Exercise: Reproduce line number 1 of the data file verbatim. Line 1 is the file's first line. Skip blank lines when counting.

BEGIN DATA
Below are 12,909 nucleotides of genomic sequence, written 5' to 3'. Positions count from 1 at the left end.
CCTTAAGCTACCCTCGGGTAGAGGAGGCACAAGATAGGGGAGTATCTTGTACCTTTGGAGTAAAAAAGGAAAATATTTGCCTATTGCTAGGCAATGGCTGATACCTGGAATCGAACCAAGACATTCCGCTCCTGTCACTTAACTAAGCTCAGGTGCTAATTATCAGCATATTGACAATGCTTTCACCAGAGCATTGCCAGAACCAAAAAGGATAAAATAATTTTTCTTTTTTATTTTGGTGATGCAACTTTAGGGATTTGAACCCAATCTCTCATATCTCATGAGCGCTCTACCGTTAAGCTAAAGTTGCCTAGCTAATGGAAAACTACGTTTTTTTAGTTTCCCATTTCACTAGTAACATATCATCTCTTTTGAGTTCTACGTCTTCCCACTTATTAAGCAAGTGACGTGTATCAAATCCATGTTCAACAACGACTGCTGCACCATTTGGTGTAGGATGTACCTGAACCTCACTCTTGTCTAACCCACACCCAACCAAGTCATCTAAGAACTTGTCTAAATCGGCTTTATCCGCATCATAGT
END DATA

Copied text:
Below are 12,909 nucleotides of genomic sequence, written 5' to 3'. Positions count from 1 at the left end.